Hometown: Bristol, England
Earliest memory of hearing about yoga: As a 7-year-old, we used to go to Porlock, a tiny place on the coast. One year there were loads of men and women wearing orange. My parents warned me they were moonies or something who did yoga. They told me to watch out for them—they’d try to brainwash me.
Something in your life that is not yoga that has improved by your practice: The thing that’s improved my practice the most over the years, having been practicing since 1985, is that I’m pretty much over needing to look great. Life is brilliant at keeping you youthful and fresh if you want it to, but you have to be a bit fearless or you won’t get anywhere. So coming to terms with myself on a mental level, albeit temporarily, has turned my practice from a need to a gift I give to myself. I love practicing, but I haven’t always.
If you weren’t a yoga teacher, you would be: An actor
In 1987, Greville Henwood moved to Los Angeles to fulfill his dream of becoming a world-famous actor/storyteller. He’d already delved deep into yoga since 1985, following his participation in the National Youth Theatre of Great Britain, where he was strongly encouraged to question life, reality and the status quo and saw many parallels with yoga. He knew he wanted to be a yoga teacher when he met Maty Ezraty, and they shook on it, on the promise he’d do what it takes. His classes are alignment-focused vinyasa style.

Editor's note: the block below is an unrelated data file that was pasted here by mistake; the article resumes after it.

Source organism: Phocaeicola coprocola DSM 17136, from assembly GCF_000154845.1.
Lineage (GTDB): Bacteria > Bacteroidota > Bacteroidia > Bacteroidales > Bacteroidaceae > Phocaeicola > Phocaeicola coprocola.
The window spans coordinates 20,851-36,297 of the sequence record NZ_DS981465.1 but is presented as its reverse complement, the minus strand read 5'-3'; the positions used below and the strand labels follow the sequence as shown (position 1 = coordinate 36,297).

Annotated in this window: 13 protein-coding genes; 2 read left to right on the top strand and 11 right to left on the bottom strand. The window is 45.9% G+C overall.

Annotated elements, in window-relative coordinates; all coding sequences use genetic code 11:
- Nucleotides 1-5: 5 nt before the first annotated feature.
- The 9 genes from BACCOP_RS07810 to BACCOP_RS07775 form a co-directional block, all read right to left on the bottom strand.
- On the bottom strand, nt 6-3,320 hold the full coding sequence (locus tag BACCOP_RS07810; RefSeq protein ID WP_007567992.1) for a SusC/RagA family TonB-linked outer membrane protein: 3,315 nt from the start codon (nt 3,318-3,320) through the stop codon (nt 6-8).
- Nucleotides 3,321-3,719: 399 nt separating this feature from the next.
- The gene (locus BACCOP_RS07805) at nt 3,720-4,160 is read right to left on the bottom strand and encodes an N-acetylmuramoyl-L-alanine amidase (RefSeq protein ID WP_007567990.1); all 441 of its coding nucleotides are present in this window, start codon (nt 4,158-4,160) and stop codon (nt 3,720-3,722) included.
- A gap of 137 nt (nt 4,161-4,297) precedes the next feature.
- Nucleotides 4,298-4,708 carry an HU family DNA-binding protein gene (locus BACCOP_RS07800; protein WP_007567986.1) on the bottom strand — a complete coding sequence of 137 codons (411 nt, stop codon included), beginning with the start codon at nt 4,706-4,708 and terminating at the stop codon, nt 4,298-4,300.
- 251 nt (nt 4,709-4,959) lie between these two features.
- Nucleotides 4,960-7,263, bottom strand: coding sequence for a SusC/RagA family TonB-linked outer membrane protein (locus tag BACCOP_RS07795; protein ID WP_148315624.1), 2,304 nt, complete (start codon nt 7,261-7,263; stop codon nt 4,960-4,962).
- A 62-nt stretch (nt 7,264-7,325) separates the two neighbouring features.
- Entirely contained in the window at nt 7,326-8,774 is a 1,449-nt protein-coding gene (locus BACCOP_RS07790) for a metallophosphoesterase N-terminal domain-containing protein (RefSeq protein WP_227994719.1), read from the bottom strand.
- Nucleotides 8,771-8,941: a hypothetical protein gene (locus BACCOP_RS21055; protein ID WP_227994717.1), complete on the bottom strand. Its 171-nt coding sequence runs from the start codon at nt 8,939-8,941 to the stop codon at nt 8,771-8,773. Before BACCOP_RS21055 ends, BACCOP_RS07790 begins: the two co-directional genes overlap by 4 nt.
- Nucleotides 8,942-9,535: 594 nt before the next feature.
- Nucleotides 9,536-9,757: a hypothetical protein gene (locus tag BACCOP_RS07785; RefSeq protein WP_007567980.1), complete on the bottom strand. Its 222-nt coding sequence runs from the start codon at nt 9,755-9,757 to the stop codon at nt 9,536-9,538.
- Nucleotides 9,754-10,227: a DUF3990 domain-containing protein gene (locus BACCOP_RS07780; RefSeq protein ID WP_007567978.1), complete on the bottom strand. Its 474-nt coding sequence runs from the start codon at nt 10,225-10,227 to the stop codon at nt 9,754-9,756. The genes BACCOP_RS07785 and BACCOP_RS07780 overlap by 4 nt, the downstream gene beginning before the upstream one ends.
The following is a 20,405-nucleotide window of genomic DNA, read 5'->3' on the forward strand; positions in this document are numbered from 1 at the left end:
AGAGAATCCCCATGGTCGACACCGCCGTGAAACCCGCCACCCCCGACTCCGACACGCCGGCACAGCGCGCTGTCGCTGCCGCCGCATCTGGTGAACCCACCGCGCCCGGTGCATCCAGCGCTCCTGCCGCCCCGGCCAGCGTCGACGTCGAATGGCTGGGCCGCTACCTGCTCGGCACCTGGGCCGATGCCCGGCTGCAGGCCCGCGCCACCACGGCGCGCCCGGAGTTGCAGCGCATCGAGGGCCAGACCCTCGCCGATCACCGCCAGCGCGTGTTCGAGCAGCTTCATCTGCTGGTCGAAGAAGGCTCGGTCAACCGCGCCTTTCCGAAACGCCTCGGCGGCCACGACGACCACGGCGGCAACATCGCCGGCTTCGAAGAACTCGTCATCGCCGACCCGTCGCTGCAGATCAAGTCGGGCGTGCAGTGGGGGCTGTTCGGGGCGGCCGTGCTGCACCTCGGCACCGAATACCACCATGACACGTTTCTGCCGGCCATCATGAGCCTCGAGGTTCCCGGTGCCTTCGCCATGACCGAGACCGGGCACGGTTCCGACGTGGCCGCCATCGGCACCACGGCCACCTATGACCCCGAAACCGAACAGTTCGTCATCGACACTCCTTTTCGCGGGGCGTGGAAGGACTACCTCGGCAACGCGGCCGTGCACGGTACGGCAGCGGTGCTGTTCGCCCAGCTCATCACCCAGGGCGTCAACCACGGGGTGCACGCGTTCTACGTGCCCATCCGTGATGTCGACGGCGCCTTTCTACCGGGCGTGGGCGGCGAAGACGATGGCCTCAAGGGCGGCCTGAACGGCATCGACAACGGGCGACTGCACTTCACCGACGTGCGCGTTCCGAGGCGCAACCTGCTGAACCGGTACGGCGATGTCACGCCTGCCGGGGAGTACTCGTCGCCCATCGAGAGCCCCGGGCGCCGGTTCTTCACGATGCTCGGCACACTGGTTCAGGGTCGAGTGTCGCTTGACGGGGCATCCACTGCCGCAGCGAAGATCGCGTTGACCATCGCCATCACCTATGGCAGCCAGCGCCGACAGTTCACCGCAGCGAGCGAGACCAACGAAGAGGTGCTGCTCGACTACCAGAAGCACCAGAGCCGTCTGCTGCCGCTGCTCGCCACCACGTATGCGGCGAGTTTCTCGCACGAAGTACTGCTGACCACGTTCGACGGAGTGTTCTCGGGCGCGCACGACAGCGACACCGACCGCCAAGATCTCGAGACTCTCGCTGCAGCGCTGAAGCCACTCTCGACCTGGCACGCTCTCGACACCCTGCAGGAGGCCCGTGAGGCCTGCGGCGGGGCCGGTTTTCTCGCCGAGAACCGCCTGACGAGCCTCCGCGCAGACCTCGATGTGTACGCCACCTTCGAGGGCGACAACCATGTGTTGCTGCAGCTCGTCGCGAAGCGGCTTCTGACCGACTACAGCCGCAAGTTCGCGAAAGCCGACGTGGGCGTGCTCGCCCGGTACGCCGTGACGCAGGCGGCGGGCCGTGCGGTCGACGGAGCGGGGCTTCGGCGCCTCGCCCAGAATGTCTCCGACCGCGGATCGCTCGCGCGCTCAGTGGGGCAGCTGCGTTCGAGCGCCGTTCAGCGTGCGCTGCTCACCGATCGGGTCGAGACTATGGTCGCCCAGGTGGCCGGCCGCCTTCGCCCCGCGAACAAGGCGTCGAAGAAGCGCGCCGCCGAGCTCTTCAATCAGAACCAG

“A major turning point in my journey into yoga happened thanks to Raquel Welch, who, in the mid 1980s, published a gorgeous photobook of Bikram’s sequence. In the introduction, she wrote about prana, and how we don’t so much breathe it as are absorbed by it, permeated in every cell. She reasoned that was why to wear as little as possible when practicing. It was the vision of me being absorbed, permeated, that shifted my awareness of what the yoga system was ultimately about.”